Recession watch: What’s the bond market saying about future growth?

Despite a 3.2%  gross domestic product growth rate (real private final demand 1.3%) in the first three months of 2019, we are beginning to see data that implies the current economic recovery likely peaked in the third quarter of 2018. While identifying the exact month(s) when a business cycle starts and ends is part science and part art, our estimation is that we have a near miss for a recession this year. The probability of an end to the current business cycle is rising due to trade policy and tight monetary policy. The bond market is clearly signaling that absent a cessation of trade hostilities or a shift in monetary policy, we are now late in the business cycle.

Financial markets—and the bond market, in particular, because of its direct dependence on monetary policy and expectations for inflation and economic growth—offer information to bridge the gap between the science and art of identifying the beginning and end of a business cycle. 

For example, the yield on 10-year Treasury bonds has been dropping steadily as anxiety over trade policy has increased in recent months, and dropped by 40 basis points from May 23 to June 3 as threats to the U.S.-Mexico supply chain increase. Movements in prices/yields along the maturity spectrum clearly imply that the policy rate is too tight given current economic activity and the proliferation of risks to the outlook. Thus, the Federal Reserve needs to shift its policy from monetary patience to easing as the outlook for global growth is further dampened at the end of a long recovery and by threats to the global supply chain. This is part of the reason why we recently changed our Federal Reserve call and now expect 25 basis point cuts from them in September and December.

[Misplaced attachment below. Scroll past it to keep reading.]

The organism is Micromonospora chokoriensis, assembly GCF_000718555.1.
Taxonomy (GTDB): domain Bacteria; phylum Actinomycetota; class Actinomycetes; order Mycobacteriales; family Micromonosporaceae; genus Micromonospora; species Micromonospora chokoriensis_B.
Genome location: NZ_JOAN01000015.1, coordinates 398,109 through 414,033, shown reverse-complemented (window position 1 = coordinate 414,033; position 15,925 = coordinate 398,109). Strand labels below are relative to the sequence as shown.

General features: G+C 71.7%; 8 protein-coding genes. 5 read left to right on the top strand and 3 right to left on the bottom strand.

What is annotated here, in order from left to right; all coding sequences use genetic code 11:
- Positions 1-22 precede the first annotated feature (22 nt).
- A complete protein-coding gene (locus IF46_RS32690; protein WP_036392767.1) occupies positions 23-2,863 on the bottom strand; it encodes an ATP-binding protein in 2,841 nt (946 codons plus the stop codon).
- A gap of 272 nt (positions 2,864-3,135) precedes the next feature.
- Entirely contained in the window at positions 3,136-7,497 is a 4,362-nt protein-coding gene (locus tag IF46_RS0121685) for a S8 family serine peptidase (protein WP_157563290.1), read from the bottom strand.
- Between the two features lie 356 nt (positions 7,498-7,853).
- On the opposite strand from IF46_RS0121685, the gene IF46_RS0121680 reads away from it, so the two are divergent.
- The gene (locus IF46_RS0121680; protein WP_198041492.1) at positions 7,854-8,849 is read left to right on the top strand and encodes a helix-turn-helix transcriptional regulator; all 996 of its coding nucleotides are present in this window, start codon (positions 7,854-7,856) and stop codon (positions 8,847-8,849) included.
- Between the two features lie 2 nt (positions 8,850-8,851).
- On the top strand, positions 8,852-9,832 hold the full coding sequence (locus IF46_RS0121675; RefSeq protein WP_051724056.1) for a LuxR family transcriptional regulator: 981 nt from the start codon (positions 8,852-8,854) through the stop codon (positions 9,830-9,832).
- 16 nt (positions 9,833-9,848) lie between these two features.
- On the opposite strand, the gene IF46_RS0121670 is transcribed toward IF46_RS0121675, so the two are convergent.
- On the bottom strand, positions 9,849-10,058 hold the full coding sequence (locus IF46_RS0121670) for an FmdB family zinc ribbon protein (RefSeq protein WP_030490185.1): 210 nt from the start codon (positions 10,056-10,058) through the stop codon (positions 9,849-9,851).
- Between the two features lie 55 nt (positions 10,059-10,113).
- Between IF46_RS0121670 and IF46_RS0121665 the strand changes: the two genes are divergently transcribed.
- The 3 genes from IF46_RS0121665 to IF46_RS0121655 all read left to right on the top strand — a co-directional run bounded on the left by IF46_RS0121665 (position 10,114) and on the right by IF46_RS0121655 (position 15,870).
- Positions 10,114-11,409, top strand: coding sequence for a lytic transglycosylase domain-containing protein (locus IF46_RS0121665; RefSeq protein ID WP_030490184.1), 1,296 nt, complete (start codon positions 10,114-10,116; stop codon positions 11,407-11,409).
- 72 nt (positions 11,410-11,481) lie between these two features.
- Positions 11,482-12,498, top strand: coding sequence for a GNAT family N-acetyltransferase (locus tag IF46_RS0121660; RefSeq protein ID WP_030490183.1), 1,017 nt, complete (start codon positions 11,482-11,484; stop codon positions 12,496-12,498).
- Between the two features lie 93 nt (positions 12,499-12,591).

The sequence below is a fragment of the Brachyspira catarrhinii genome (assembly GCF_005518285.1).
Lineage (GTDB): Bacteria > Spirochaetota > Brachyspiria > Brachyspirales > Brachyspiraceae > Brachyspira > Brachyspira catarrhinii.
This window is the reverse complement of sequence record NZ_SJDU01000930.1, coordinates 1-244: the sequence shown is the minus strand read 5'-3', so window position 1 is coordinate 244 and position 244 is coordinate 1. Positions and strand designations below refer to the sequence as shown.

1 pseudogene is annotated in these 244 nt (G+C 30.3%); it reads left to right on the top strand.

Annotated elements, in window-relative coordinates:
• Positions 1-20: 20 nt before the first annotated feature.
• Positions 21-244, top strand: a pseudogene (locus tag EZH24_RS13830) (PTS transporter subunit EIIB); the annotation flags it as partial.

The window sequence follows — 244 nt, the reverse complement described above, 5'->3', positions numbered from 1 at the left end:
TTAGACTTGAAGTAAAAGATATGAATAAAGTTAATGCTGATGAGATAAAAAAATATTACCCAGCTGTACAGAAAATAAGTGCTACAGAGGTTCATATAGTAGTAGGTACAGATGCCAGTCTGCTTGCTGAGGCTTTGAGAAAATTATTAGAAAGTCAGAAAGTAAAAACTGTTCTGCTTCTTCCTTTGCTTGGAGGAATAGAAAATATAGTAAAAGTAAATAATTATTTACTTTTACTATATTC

Looking at the composition and behavior of long-term interest rates, we can see that the yield on 10-year Treasury bonds rose from August 2016 through October 2018 (see Figure 1). The economic recovery was continuing through its ninth year, and the Fed used the opportunity offered by extremely low unemployment rates and the prospect of rising wages to gradually push short-term interest rates higher toward what are deemed to be normal levels.

Recall that (1) Fed policy directly influences short-term interest rates (referred to as the money market) through its setting of the Fed funds rate, and (2) that investors should be indifferent about buying a series of risk-free, short-term securities or a single, long-term bond whose market price includes compensation for the risks of holding that bond until it matures. For instance, an investor could buy either a 10-year Treasury bond or a series of Treasury bills every three months over the next 10 years. But that 10-year bond would be priced to compensate the investor for the risk of holding that bond and not earning the returns guaranteed by the short-term securities if short-term interest rates were pushed up or down. The risk component of holding that bond for 10 years is called the term premium.